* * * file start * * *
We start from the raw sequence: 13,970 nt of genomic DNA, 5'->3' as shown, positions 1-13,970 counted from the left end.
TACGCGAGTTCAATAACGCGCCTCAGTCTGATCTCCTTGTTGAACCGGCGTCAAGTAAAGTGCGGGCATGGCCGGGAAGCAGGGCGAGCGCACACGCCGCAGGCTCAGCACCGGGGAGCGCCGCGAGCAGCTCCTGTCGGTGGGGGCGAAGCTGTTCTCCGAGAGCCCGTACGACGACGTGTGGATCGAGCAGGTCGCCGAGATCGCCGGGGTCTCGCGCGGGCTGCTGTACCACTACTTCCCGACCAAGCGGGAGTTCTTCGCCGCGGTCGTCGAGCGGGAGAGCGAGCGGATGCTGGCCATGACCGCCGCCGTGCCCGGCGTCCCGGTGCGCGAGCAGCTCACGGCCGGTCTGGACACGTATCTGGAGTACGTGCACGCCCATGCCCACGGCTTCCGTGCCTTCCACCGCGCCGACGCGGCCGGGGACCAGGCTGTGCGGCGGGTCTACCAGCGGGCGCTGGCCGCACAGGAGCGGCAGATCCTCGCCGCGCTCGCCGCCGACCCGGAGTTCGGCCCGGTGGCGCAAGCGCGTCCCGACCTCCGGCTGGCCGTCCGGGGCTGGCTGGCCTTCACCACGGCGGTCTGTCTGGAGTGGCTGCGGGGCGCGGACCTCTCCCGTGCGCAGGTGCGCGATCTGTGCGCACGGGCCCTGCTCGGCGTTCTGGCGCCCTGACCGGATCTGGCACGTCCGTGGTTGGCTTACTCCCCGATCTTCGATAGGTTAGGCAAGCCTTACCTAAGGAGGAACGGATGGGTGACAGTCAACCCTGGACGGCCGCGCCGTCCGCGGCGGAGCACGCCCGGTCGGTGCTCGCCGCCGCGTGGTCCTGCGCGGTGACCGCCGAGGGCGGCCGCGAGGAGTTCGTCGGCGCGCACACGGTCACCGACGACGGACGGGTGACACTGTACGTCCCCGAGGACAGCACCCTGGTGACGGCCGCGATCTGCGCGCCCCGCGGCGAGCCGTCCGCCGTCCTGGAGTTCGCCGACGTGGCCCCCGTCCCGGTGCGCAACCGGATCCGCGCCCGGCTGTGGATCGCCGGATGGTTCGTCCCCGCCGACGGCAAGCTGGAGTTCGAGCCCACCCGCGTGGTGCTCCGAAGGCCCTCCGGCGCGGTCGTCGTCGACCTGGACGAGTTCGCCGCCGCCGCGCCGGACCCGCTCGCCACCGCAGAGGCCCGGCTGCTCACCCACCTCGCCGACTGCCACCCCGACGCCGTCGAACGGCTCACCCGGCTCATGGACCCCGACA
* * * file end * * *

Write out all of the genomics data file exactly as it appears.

We start from the raw sequence: 13,970 nt of genomic DNA, 5'->3' as shown, positions 1-13,970 counted from the left end.
TACGCGAGTTCAATAACGCGCCTCAGTCTGATCTCCTTGTTGAACCGGCGTCAAGTAAAGTGCGGGCATGGCCGGGAAGCAGGGCGAGCGCACACGCCGCAGGCTCAGCACCGGGGAGCGCCGCGAGCAGCTCCTGTCGGTGGGGGCGAAGCTGTTCTCCGAGAGCCCGTACGACGACGTGTGGATCGAGCAGGTCGCCGAGATCGCCGGGGTCTCGCGCGGGCTGCTGTACCACTACTTCCCGACCAAGCGGGAGTTCTTCGCCGCGGTCGTCGAGCGGGAGAGCGAGCGGATGCTGGCCATGACCGCCGCCGTGCCCGGCGTCCCGGTGCGCGAGCAGCTCACGGCCGGTCTGGACACGTATCTGGAGTACGTGCACGCCCATGCCCACGGCTTCCGTGCCTTCCACCGCGCCGACGCGGCCGGGGACCAGGCTGTGCGGCGGGTCTACCAGCGGGCGCTGGCCGCACAGGAGCGGCAGATCCTCGCCGCGCTCGCCGCCGACCCGGAGTTCGGCCCGGTGGCGCAAGCGCGTCCCGACCTCCGGCTGGCCGTCCGGGGCTGGCTGGCCTTCACCACGGCGGTCTGTCTGGAGTGGCTGCGGGGCGCGGACCTCTCCCGTGCGCAGGTGCGCGATCTGTGCGCACGGGCCCTGCTCGGCGTTCTGGCGCCCTGACCGGATCTGGCACGTCCGTGGTTGGCTTACTCCCCGATCTTCGATAGGTTAGGCAAGCCTTACCTAAGGAGGAACGGATGGGTGACAGTCAACCCTGGACGGCCGCGCCGTCCGCGGCGGAGCACGCCCGGTCGGTGCTCGCCGCCGCGTGGTCCTGCGCGGTGACCGCCGAGGGCGGCCGCGAGGAGTTCGTCGGCGCGCACACGGTCACCGACGACGGACGGGTGACACTGTACGTCCCCGAGGACAGCACCCTGGTGACGGCCGCGATCTGCGCGCCCCGCGGCGAGCCGTCCGCCGTCCTGGAGTTCGCCGACGTGGCCCCCGTCCCGGTGCGCAACCGGATCCGCGCCCGGCTGTGGATCGCCGGATGGTTCGTCCCCGCCGACGGCAAGCTGGAGTTCGAGCCCACCCGCGTGGTGCTCCGAAGGCCCTCCGGCGCGGTCGTCGTCGACCTGGACGAGTTCGCCGCCGCCGCGCCGGACCCGCTCGCCACCGCAGAGGCCCGGCTGCTCACCCACCTCGCCGACTGCCACCCCGACGCCGTCGAACGGCTCACCCGGCTCATGGACCCCGACA